Leah Adams is a long-time Bo’s Place volunteer who recently attended the Bo’s Place Hearts of Hope Luncheon. Here, she reflects:

Annually, the Houston community takes pause to honor Bo’s Place and to learn about the depth and breadth of their support and services at the Hearts of Hope Luncheon. Mary Beth Staine, Bo’s Place Executive Director, put it beautifully that each year, the luncheon organically develops into a beautiful and unique offering, and this year was no exception. The 2017 featured guest was Dr. Lucy Kalanithi, who presented her late husband Paul’s memoire When Breath Becomes Air. Lucy invited us directly into her heart, sharing from her story of love, loss and rebirth. She took us on her transformational voyage through grief, into motherhood and onto a book tour.

We learned that Paul was a neurosurgeon who was just 36 years old when he received a terminal medical diagnosis. He wrote about his manner of sharing life-changing diagnoses with his patients, “a tureen of tragedy was best allotted by the spoonful.” Paul was intimately aware of the journey his body was taking and thus he did not have the luxury of a learning curve. Committed to a life of service and healing, and with a Masters in English Literature, he shared his journey with transparent awareness and elegant prose. His grace and pain flow through the book as he reflected on his experience, “I’d received the plastic arm bracelet that all patients wear, put on a familiar light blue hospital gown, walked past the nurses I knew by name, and was checked into a room.  And with that, the future I had imagined, the one just about to be realized, the culmination of decades of striving, evaporated.” With a commitment to publish his work, deciding to have a child together, and now sharing her own story so openly, we learned that you can continue to nurture and honor a relationship, even after a death.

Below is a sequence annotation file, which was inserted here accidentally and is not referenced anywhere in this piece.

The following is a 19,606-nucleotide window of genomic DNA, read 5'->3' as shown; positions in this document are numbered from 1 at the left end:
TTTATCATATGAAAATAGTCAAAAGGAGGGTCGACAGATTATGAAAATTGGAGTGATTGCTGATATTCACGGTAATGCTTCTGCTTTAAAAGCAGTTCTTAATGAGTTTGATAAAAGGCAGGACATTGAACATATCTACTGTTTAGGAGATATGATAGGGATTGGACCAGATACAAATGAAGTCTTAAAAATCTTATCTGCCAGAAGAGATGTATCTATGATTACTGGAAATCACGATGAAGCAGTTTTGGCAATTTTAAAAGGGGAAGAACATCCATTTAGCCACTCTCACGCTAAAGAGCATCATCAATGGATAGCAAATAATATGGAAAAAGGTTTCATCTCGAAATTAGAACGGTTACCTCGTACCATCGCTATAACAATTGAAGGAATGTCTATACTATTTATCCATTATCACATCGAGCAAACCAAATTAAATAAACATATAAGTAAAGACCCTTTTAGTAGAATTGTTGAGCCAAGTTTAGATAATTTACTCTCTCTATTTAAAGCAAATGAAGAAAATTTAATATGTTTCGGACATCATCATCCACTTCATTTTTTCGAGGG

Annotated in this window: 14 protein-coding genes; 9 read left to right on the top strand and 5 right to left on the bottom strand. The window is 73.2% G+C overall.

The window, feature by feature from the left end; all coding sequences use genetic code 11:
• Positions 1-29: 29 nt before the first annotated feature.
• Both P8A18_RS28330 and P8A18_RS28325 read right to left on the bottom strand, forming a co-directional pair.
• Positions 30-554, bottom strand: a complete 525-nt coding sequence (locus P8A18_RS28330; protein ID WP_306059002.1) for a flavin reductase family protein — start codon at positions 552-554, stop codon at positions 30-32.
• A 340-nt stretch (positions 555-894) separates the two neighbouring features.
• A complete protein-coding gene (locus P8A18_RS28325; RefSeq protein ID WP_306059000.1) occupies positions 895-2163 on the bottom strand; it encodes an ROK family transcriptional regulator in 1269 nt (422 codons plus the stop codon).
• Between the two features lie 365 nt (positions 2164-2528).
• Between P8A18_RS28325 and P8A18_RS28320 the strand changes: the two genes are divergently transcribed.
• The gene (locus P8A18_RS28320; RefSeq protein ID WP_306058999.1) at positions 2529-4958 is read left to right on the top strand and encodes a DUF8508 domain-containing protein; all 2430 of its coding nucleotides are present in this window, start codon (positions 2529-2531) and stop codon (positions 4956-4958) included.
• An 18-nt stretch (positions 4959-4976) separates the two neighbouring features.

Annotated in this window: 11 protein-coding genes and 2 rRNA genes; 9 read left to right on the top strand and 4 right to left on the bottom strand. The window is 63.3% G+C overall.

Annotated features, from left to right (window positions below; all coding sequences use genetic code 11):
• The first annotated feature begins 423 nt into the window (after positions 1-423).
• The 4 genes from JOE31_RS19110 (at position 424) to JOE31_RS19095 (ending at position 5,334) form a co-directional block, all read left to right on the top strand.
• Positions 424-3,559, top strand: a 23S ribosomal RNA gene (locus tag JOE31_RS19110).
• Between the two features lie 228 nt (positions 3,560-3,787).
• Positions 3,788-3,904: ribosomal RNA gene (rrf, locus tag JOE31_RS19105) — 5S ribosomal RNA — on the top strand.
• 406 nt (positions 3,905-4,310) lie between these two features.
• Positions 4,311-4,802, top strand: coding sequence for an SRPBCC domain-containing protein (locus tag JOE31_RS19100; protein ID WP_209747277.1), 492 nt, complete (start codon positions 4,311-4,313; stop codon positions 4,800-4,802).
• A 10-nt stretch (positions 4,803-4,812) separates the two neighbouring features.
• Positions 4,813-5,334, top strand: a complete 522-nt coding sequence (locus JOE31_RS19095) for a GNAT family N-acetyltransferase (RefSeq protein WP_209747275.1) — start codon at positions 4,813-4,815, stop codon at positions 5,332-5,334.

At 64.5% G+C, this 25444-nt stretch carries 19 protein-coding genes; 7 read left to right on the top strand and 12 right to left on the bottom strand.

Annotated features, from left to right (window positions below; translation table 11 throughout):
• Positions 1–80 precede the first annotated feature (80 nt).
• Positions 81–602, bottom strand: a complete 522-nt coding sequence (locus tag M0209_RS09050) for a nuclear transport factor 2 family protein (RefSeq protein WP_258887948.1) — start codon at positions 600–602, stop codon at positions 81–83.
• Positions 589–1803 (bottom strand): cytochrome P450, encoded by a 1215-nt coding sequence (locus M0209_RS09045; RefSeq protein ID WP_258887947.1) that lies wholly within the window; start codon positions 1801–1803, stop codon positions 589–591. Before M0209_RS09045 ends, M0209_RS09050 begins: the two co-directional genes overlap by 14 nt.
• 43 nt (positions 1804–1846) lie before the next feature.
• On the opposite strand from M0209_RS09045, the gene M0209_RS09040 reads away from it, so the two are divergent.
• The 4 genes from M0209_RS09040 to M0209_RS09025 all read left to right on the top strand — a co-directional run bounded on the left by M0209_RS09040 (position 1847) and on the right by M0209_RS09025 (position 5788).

Lucy described being on “this side” of the loss of her husband as a worthwhile toleration of suffering, with the profound purpose of sharing Paul’s message of living.  “Yes I grieved; bereavement is more than learning to separate from a spouse. Though I can no longer comfort Paul, the other vows I made on our wedding day – to love Paul, to honor and keep him – stretch well beyond death.  The commitment and loyalty, my desire to do right by him, especially as I raise our daughter, will never end.”

The words, penned into a book by a husband, spoken by his wife and living forever in a memoire, were received with tender compassion by the audience. A sense of hope was palpable from Lucy’s unending commitment and connection to Paul, a message we at Bo’s Place often share with the families we support. Continuing bonds after the death of a loved one are a rare and beautiful act of courage, and are often overshadowed by the darkness of grief. As a Bo’s Place volunteer support group facilitator, I left with a renewed sense of communion and a reminder of why I volunteer my time to the families of Bo’s Place – for the hope and healing that awaits each of us just beyond the horizon of bereavement.

-Written in reflection by Leah Adams